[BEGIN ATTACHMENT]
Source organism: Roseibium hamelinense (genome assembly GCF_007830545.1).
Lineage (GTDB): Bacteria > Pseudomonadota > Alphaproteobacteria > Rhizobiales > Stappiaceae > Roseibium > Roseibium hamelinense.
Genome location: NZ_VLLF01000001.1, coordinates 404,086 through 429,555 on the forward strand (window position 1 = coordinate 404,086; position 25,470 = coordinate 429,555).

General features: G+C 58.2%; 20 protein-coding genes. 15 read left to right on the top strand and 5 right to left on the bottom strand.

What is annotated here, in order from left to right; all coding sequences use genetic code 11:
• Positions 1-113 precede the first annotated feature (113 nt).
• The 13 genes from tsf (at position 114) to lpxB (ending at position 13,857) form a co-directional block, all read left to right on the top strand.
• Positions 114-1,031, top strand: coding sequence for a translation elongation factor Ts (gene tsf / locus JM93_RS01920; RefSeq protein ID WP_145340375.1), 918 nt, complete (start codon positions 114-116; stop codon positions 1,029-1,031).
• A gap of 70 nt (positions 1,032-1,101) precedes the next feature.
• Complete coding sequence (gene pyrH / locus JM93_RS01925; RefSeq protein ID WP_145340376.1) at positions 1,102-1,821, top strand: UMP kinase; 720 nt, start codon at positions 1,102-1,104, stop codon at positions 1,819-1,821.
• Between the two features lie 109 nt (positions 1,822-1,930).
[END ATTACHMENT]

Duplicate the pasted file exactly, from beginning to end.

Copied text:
Source organism: Roseibium hamelinense (genome assembly GCF_007830545.1).
Lineage (GTDB): Bacteria > Pseudomonadota > Alphaproteobacteria > Rhizobiales > Stappiaceae > Roseibium > Roseibium hamelinense.
Genome location: NZ_VLLF01000001.1, coordinates 404,086 through 429,555 on the forward strand (window position 1 = coordinate 404,086; position 25,470 = coordinate 429,555).

General features: G+C 58.2%; 20 protein-coding genes. 15 read left to right on the top strand and 5 right to left on the bottom strand.

What is annotated here, in order from left to right; all coding sequences use genetic code 11:
• Positions 1-113 precede the first annotated feature (113 nt).
• The 13 genes from tsf (at position 114) to lpxB (ending at position 13,857) form a co-directional block, all read left to right on the top strand.
• Positions 114-1,031, top strand: coding sequence for a translation elongation factor Ts (gene tsf / locus JM93_RS01920; RefSeq protein ID WP_145340375.1), 918 nt, complete (start codon positions 114-116; stop codon positions 1,029-1,031).
• A gap of 70 nt (positions 1,032-1,101) precedes the next feature.
• Complete coding sequence (gene pyrH / locus JM93_RS01925; RefSeq protein ID WP_145340376.1) at positions 1,102-1,821, top strand: UMP kinase; 720 nt, start codon at positions 1,102-1,104, stop codon at positions 1,819-1,821.
• Between the two features lie 109 nt (positions 1,822-1,930).